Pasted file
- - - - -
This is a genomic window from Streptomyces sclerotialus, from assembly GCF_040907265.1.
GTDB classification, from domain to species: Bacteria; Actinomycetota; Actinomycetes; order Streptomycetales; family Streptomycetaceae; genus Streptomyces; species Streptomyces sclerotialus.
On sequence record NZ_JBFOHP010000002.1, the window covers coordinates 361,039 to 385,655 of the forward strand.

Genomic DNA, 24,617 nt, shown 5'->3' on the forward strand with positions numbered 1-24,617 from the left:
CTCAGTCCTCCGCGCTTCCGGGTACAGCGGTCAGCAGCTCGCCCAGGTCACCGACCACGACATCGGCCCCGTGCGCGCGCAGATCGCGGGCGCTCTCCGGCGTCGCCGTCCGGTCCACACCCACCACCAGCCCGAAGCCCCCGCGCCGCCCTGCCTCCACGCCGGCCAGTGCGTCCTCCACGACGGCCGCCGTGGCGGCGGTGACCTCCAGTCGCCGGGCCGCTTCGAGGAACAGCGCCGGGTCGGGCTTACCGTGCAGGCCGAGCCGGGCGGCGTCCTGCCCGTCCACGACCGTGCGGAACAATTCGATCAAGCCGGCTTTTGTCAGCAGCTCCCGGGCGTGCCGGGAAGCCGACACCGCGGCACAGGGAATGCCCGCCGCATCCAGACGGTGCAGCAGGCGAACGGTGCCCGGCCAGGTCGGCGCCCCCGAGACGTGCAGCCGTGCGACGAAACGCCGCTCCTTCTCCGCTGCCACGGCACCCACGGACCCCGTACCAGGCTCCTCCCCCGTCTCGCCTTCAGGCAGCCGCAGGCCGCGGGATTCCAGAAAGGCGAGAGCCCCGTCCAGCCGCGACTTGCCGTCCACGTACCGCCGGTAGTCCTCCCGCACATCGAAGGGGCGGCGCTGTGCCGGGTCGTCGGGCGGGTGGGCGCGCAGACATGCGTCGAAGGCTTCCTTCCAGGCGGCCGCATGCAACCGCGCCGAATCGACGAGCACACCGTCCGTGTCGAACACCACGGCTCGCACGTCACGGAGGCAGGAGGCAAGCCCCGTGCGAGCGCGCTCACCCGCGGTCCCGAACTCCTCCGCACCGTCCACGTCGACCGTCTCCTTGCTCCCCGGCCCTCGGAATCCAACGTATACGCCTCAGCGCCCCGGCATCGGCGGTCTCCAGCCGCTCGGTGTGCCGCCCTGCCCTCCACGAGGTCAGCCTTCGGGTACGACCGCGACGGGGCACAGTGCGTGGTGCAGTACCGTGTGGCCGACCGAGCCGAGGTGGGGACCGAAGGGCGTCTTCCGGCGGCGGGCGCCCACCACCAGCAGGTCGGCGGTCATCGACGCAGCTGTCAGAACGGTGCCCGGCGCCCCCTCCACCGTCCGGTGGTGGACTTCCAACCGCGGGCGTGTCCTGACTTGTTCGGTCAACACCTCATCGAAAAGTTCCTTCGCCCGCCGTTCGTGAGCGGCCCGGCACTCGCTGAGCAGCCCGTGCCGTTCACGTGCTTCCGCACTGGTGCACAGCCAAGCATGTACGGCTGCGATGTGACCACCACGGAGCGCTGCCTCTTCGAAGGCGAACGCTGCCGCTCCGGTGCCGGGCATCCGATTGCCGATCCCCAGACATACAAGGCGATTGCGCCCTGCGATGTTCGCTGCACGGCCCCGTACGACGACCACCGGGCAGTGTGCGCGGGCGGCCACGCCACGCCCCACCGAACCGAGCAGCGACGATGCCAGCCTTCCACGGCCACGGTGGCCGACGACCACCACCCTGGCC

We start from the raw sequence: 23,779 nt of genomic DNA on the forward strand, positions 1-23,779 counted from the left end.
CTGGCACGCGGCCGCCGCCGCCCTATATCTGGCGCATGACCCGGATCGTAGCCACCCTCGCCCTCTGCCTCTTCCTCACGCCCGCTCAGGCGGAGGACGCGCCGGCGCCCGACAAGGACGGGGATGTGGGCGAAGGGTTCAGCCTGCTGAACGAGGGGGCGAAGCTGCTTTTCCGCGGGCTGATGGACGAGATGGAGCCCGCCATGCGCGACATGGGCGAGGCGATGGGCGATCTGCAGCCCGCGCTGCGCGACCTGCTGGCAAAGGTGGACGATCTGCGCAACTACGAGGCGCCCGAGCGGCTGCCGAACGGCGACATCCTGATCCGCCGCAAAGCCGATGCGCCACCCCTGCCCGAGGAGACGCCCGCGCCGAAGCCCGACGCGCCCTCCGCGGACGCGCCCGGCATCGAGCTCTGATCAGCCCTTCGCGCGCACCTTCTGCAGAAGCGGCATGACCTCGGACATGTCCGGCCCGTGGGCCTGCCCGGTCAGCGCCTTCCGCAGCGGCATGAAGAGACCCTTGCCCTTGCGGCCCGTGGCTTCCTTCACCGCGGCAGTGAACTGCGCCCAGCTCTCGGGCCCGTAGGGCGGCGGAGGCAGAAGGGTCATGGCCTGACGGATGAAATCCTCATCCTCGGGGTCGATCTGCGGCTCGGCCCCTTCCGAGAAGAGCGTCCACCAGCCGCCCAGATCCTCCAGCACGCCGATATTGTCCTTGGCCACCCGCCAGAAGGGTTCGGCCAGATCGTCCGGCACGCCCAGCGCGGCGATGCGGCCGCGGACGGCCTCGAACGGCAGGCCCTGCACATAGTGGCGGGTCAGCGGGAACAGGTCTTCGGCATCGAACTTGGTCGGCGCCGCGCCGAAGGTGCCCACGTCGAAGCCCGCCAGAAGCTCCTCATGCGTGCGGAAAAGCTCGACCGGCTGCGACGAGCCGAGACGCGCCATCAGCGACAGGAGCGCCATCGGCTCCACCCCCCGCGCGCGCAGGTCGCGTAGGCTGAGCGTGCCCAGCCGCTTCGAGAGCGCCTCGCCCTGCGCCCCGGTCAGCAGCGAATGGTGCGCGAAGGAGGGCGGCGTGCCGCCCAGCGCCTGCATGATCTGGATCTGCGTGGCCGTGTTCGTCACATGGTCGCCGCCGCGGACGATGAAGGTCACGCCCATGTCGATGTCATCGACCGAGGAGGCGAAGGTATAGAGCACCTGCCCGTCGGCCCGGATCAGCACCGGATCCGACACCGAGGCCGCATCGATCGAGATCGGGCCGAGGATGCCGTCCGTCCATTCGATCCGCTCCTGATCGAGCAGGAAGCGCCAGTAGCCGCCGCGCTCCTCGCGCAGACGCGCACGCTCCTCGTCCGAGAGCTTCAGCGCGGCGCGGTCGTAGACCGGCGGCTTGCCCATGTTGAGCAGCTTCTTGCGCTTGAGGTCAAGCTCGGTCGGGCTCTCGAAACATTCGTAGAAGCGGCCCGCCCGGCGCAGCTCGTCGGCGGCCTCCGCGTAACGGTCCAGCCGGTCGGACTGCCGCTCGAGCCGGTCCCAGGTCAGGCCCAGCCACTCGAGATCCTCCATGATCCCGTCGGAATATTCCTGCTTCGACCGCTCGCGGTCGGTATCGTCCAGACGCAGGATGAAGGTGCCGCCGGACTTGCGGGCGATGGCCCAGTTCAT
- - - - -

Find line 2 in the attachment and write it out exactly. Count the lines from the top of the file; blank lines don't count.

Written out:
GTDB classification, from domain to species: Bacteria; Actinomycetota; Actinomycetes; order Streptomycetales; family Streptomycetaceae; genus Streptomyces; species Streptomyces sclerotialus.